In China, approximately 20 million farmers produce the world's largest share of tobacco. Showing that income from crop substitution can exceed that from tobacco growth is essential to persuading farm families to stop planting tobacco, grown abundantly in Yunnan Province. In the Yuxi Municipality, collaborators from the Yuxi Bureau of Agriculture and the University of California at Los Angeles School of Public Health initiated a tobacco crop substitution project. At 3 sites, 458 farm families volunteered to participate in a new, for-profit cooperative model. This project successfully identified an approach engaging farmers in cooperatives to substitute food crops for tobacco, thereby increasing farmers’ annual income between 21% and 110% per acre.

▪China's Yuxi pilot project on tobacco crop substitution and diversification successfully established that farmers, many of whom are not formally educated, were able to learn the knowledge and skills necessary to operate an enterprise that gave them an income superior to that earned from tobacco farming.

▪Farmers at 3 pilot sites engaged in tobacco crop substitution, thereby increasing their annual income by 21% to 110% per acre.

▪This pilot project represents a groundbreaking effort supported by local governments and farmers to move tobacco control efforts upstream.

IN 2003, THE WORLD HEALTH Organization Framework Convention for Tobacco Control put forth the need to provide “support for economically viable alternative” activities for tobacco workers, growers, and sellers.1 China was among the 192 World Health Organization member nations that signed the landmark Framework Convention for Tobacco Control treaty, declaring its commitment to tobacco control from an upstream perspective. That was a milestone choice for a country in which approximately 20 million farmers produce the world's largest share of tobacco.2 In their labor for everyday survival, farmers in China's rural areas face extreme uncertainties on changing their farm livelihood and practice. Here we describe a pilot collaborative effort in Yuxi, China, to enable local farmers to engage in for-profit crop substitution as a means to address the supply side problem.

An important historical note precedes this effort. Tobacco production has increasingly been concentrated in developing countries, and between 1971 and 1997, China's share of the world's tobacco production increased from 17% to 47%.3 Tobacco in China is a state monopoly, which keeps its price artificially low; farmers’ incomes are linked to this dynamic. In this context, enabling farmers to switch to more profitable crops is crucial to decreasing China's tobacco production and to potentially increasing farmers’ standard of living.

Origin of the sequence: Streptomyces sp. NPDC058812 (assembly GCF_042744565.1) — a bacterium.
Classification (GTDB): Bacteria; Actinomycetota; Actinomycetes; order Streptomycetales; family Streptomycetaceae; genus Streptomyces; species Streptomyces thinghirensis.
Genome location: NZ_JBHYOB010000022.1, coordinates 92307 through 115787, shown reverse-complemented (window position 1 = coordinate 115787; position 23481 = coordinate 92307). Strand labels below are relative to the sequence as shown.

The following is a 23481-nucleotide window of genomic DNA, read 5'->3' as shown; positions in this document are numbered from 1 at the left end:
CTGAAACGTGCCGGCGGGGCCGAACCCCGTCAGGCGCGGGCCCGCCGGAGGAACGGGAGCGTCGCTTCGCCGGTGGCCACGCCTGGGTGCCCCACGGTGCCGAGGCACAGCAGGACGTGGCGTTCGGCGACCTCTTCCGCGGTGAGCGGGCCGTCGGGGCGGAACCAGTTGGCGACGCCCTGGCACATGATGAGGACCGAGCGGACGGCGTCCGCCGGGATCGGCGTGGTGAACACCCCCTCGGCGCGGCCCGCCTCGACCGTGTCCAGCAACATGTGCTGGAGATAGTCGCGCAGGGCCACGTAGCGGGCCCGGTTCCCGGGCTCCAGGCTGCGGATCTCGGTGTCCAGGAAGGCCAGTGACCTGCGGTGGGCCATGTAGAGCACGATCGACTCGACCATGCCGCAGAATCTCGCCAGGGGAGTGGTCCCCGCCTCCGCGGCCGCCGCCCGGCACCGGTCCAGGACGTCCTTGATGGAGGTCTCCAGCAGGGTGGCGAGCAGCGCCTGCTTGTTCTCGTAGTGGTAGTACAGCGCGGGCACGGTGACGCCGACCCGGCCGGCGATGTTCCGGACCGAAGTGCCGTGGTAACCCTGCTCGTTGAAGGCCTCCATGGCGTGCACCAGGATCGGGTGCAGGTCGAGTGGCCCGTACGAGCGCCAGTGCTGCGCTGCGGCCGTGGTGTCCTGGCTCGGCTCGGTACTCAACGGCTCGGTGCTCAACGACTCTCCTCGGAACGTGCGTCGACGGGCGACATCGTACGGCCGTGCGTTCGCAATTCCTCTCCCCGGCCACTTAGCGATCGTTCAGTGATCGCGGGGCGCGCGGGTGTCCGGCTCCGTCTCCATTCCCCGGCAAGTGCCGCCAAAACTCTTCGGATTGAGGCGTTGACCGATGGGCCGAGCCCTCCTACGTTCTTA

China, which imports grain, corn, and beans, also may move toward greater self-sufficiency in its food security by converting tobacco farmland to food crops. In addition, reducing tobacco availability can protect the environment through conserving forests by reducing firewood consumption used for flue curing of tobacco.

Asia's largest cigarette manufacturer, the Hongta Group, is located in southwest China's Yunnan Province in a tobacco-growing municipality called Yuxi. Tobacco production enables Yuxi's economy to rank first in that province, where more than 600 million mu (1 mu equals about 0.23 Western acre) of farmland produce tobacco. The revenue generated has been significant in improving the livelihood of the population engaged in the industry and in providing tax dollars at the local, provincial, and national levels. The average Chinese farmer owns about 1 mu of land, and a family may own 3 to 7 mu. Showing that income from alternative seed selection and crop substitution can generate equal or greater income is essential to persuading farm families to stop growing tobacco.

The primary objectives of this pilot project were to establish a for-profit farmers’ cooperative operated by those who engage in tobacco crop substitution and to evaluate its effect on farmers’ income.

Beginning in 2008, after encouraging results from a small prepilot study in 2007, the Yuxi Municipality Bureau of Agriculture collaborated with researchers at UCLA Fielding School of Public Health to initiate tobacco crop substitution. The local bureau of agriculture worked with village heads to recruit 458 farm families in 3 sites through announcements at village meetings and word of mouth. Sixty-eight farm families in Hongta District, 156 in Chengjiang County, and 234 in Eshan County volunteered to participate. The total acreages for the 3 sites were 356, 330, and 509, respectively.

Assisted by the local bureau of agriculture, farmers organized a new cooperative model (Figure 1) through which they acquired the necessary skills for accounting, producing the highest possible crop yield, conducting market research, and storing and selling their produce. They elected officers who had consensus-building and leadership skills to head each cooperative. The participating farmers wrote the charter and bylaws. The cooperatives’ responsibilities to its members included supplying seeds, pesticides, and needed materials to the membership at the lowest possible cost through bulk purchasing.